Battlestar Galactica: Death of Apollo #1 (Comics Review)
The 2004 reboot of Battlestar Galactica stands as one of my all-time favourite space opera television to date, alongside some fine company as Star Trek: The Next Generation, Andromeda, Firefly, Stargate: Atlantis and others. It was a gritty and realistic show that was rooted in a more modern age and had a long, years-spanning story where the characters interacted in some really interesting ways, and the big reveals always came like loud hammerfalls. The old 1970s original however is not something I’m familiar with, something that I’ve been wanting to correct for a while now.
Battlestar Galactica: Death of Apollo #1 is rooted in the original show’s continuity and continues the Galactica’s long search for the 13th Colony, Earth. This debut issue of the new series deals with Viper pilots Starbuck and Apollo, close friends and even closer comrades, among the best that the Galactica has to offer, and the story woven by Dan Abnett is rather compelling in its simplicity and its straightforwardedness without coming across as an obvious cash-grab as the title would seem to suggest. And the artwork by Dietrich Smith and Fran Gamboa deserves a ton of praise as well.
When you are reading through this issue, the most striking thing will be the easy camaraderie between Starbuck and Apollo. In the 2004 reboot, Starbuck was recast as a female ace, but since this series deals with the old 1970s continuity, Starbuck is still a dude, albeit a dandy pilot. It is really interesting to see how this Starbuck differs from the Starbuck that I’m very familiar with. I like the old one just as I do the new one, and his banter with Apollo is damn good. Two super-good pilots chilling the hell out, even when they are surrounded by some momentous events indeed.
While the story is titled “Death of Apollo” anything of the sort is still in the “future”, so to speak. What Dan Abnett does in this issue is set the stage for a near-deadly mission that Apollo ad Starbuck will be a part of, and which will ultimately claim the former’s life: the search for the 13th colony. The driving force in Battlestar Galactica is the search for the lost colony that is supposed to be the last free human colony in the known space, the other twelve already having been wiped out by the robotic Cylons. How Apollo’s coming death is going to tie into this own ages-long mission is something worth sticking around for, and both Dan and Dietrich give you ample reasons to do so.
Another great thing about this issue is the representation of female characters. One of the seniormost people on the human council is a woman, albeit somewhat of a firebrand, and there is even a female pilot who is a part of Apollo’s aces aboard the Galactica. Women in space opera? Give me more! And Athena strikes me as a really interesting character, in that I want to go and see the old show to see just how she was portrayed there since I like her character, a lot.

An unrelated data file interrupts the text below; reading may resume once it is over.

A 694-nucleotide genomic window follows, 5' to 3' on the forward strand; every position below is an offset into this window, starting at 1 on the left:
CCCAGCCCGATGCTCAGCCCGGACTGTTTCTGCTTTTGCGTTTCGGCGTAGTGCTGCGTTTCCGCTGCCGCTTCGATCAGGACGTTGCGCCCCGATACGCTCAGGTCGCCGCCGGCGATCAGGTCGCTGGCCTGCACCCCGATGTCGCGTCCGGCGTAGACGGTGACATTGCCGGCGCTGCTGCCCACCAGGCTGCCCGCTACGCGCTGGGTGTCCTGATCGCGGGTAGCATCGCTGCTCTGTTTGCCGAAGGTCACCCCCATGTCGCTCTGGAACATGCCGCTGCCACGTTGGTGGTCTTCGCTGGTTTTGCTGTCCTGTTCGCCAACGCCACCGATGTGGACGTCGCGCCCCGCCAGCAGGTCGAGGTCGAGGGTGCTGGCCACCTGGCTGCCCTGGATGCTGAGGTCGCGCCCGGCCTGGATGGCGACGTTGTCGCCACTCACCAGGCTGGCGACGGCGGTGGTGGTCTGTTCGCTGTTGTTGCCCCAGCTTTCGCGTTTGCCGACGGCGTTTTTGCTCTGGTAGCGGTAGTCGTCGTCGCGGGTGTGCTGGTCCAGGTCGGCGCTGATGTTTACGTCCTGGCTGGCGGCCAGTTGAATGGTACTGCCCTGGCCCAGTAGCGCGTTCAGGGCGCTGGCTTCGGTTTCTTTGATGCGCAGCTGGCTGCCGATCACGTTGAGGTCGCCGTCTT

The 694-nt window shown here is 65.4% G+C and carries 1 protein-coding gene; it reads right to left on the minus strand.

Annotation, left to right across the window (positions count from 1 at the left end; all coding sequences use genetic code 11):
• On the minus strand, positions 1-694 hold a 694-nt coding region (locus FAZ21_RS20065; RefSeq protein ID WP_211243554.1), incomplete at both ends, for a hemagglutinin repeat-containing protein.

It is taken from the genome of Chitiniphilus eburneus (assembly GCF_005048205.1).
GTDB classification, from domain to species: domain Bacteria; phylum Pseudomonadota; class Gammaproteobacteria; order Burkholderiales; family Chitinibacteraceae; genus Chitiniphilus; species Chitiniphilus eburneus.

There is a very interesting subplot at work here, something to do with psionic divination. As I haven’t read the other Battlestar Galactica Classic comics from Dynamite, I’m severely lacking in the knowledge of what exactly is being discussed here between the different characters, and what exactly Athena’s role in it is. But, at the same time, it is a nice “difference” from the 2004 reboot, and I confess that I’m intrigued as to what is going to happen next, especially given the way that Dan Abnett ends the issue, on a very freaky note that is also a very positive moment insofar as the in-universe story is concerned.
Dietrich Smith’s pencils are fairly good in this issue and they certainly evoke images of the classic show, given what I see in this issue and what I’ve seen of the old show in stills and random videos. And that’s perfect since it helps pull me into the story and I just can’t let go as a result. There can be some panels where the characters’ faces are a over-exaggerated or the dimensions are just wrong, but by and large Dietrich brings a strong vitality to this issue that is then perfectly reflected in the colours by Frank Gamboa.
A definite good start to the story proper!
Posted on December 9, 2014, in Comics Reviews, Review Central and tagged Apollo Adama, Battlestar Galactica, Battlestar Galactica: Death of Apollo, Comics, Comics Review, Dan Abnett, Dietrick Smith, Dynamite Entertainment, Fran Gamboa, Mike Mayhew, Review, Review Central, Science Fiction, Simon Bowland, Space Opera, Starbuck, Women in Comics, Women in SFF. Bookmark the permalink. 2 Comments.